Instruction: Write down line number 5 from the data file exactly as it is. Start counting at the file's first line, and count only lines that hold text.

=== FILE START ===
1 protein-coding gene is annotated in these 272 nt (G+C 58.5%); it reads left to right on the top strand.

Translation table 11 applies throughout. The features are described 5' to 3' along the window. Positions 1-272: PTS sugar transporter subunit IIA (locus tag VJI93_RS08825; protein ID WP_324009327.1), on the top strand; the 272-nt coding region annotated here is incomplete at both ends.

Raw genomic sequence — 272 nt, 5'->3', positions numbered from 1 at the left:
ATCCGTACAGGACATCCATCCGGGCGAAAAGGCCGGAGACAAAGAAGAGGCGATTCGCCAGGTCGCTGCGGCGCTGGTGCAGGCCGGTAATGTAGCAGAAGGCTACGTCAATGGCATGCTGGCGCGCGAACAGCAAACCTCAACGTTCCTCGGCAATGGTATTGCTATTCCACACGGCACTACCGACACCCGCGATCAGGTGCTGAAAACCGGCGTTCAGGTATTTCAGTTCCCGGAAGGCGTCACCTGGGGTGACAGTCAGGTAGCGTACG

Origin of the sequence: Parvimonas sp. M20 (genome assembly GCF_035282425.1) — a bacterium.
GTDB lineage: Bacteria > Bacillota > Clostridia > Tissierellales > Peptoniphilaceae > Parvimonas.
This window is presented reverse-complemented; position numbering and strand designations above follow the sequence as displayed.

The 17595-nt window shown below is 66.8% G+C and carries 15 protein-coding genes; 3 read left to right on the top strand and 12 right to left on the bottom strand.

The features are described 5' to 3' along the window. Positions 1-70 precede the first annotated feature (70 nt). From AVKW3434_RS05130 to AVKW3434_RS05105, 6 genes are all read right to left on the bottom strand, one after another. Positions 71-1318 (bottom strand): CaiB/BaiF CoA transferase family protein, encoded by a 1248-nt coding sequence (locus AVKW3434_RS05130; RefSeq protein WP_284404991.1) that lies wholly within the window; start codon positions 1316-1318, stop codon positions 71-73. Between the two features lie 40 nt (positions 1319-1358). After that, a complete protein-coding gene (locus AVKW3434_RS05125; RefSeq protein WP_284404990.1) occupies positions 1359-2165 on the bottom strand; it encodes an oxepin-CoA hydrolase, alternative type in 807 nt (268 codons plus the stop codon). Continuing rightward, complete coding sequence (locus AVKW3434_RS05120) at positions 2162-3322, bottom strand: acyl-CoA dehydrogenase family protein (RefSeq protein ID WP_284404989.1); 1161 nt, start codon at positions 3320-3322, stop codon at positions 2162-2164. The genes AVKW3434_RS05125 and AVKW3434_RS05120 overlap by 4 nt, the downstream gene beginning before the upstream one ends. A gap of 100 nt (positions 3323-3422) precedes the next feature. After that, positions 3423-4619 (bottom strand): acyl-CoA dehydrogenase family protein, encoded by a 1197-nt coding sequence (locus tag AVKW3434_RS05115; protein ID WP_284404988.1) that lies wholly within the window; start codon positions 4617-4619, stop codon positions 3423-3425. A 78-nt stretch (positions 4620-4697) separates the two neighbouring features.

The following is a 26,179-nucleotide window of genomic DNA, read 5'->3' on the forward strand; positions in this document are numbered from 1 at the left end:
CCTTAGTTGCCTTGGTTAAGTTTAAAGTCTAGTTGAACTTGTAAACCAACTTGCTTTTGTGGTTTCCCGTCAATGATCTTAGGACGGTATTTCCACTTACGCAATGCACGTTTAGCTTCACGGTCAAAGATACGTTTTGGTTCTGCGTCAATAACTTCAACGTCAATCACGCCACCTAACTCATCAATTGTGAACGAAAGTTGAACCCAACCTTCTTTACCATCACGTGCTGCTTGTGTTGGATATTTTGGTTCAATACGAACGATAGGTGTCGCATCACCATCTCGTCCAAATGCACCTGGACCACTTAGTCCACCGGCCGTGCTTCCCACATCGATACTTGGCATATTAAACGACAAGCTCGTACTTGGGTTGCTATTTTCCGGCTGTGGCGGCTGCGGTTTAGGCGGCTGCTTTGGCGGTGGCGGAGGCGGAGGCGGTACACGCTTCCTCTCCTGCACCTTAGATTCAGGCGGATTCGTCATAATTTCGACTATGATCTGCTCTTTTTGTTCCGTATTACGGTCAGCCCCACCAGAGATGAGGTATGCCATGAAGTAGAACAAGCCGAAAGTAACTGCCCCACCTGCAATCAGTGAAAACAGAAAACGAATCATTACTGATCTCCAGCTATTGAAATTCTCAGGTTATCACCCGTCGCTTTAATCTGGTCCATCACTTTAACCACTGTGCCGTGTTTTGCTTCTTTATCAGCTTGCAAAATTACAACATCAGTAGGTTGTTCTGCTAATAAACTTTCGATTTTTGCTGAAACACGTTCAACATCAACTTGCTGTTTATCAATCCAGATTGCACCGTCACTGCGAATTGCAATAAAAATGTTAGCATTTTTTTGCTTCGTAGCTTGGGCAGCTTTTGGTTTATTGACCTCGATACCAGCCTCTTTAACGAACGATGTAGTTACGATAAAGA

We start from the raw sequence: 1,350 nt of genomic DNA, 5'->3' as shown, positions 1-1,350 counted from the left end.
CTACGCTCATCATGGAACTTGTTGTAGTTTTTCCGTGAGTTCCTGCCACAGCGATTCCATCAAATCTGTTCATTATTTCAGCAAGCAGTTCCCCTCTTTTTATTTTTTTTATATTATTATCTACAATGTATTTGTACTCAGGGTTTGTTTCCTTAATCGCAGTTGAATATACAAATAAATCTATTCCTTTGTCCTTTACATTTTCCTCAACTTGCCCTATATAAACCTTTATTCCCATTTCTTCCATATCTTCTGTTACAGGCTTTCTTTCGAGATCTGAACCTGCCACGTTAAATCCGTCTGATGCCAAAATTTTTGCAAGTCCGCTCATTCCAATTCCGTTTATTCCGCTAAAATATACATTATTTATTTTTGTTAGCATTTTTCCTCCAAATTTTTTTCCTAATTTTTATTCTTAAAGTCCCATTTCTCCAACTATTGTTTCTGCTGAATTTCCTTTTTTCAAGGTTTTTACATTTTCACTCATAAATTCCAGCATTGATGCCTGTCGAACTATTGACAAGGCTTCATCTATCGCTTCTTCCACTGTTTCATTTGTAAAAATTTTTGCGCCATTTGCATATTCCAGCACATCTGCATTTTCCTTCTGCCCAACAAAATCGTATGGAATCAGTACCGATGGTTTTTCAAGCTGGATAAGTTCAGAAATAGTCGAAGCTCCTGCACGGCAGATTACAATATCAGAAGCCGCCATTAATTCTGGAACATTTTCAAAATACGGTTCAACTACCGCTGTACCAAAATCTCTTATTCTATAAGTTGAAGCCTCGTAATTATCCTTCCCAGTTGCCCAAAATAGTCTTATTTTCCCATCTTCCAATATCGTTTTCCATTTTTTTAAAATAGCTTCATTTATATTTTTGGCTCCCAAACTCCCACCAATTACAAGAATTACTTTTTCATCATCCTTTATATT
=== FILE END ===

Origin of the sequence: Parvimonas sp. M20 (genome assembly GCF_035282425.1) — a bacterium.